“What?” said Cat, and I yanked on her Capris, and whispered, “It’s Sam. Capelli. You know him, you said. He sees me, the only thing left to do is make the funeral arrangements. What the hell’s he doin’ here? They don’t serve no pasta here. God! Let me know what he does.”
What he does is plunk his large ass in the booth right next to ours. Cat don’t hafta tell me. When he plopped his butt on the seat, he did it with such force the edge of my seat smacked me on the head so hard I saw stars. I almost yelped, but kept it in by biting my lip in half. I sat there with blood running down my chin and tears in my eyes from the pain.
Now I was in it but good. I’m sitting on the floor under the table in a booth in a black bar with a hooker the only thing between me and Doctor Death. There was other places I would rather be at, just then. I couldn’t stay down there for the rest of my life; somebody was sure to take note of the honky on the floor, that is, if Cat didn’t blow the whistle first, to save her own ass.
Just then, she leaned over with an evil leer and whisper, “I shouldn’t do this, asswipe, but I feel sorry for you. I’ll get you out of here.”
“How?” I whispered back. If she had an idea could spring me out of this jam, I’d go pick out the ring tomorrow, order the tux.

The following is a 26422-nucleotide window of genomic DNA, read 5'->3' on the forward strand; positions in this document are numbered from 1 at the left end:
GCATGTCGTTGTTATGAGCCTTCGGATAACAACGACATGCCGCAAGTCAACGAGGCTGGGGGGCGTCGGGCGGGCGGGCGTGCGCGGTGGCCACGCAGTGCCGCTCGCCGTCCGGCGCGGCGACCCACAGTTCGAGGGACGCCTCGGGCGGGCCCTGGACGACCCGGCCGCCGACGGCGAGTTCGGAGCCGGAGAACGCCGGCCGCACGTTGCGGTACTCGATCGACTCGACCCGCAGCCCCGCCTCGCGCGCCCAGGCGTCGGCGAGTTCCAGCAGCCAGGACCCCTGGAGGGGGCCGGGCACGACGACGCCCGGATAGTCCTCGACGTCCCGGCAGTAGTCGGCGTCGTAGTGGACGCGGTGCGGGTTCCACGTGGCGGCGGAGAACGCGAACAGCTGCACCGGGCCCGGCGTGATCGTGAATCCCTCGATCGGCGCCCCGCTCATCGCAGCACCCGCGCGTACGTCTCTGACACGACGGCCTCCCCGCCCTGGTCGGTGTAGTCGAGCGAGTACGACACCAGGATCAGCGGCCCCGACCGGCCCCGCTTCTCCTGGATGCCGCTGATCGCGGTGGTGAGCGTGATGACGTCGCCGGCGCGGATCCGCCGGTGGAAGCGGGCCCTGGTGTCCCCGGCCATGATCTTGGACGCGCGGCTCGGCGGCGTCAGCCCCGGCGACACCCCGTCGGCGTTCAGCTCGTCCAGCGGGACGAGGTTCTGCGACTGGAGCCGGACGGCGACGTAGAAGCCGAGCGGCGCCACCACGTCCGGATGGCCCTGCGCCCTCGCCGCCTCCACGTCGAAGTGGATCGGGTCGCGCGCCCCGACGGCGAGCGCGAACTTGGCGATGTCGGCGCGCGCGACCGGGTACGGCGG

“I’ll create a diversion. When I do, you slip out the back, get my car and park up the block. I’ll be along presently.” She reached into her purse and took something out and handed it to me. Car keys. “It’s the red Buick convertible.”
What was she going to do, I wondered. Take her clothes off? I couldn’t think of much else she could do to not only get Sam but the other twenty-five black guys not to notice me go out the back.
What she did do, I wouldn’t have guessed in a thousand years.
She didn’t take her clothes off.
She stood up and she threw a fit.
I mean, she threw a fit.
She starts yelling and screeching and wandering around the bar, and screaming out all kinds of derogatory things about our black brethren. Like, she said the N word. A bunch of times. “Cocksucker!” she yelled. “Mufucker! N-nigger! F-Fuck. Mutha, mutha, mutha . . . fuck! Nigger! Whoop!”
You coulda drove a fork lift into my mouth, it was that far open.
“Pussy, pussy, pussy! Whoop! Whoop, whoop, whoop! N-nigger! Shit! Fuck!”
She was in high gear now. All I could see from the floor was black guys moving toward her from all corners.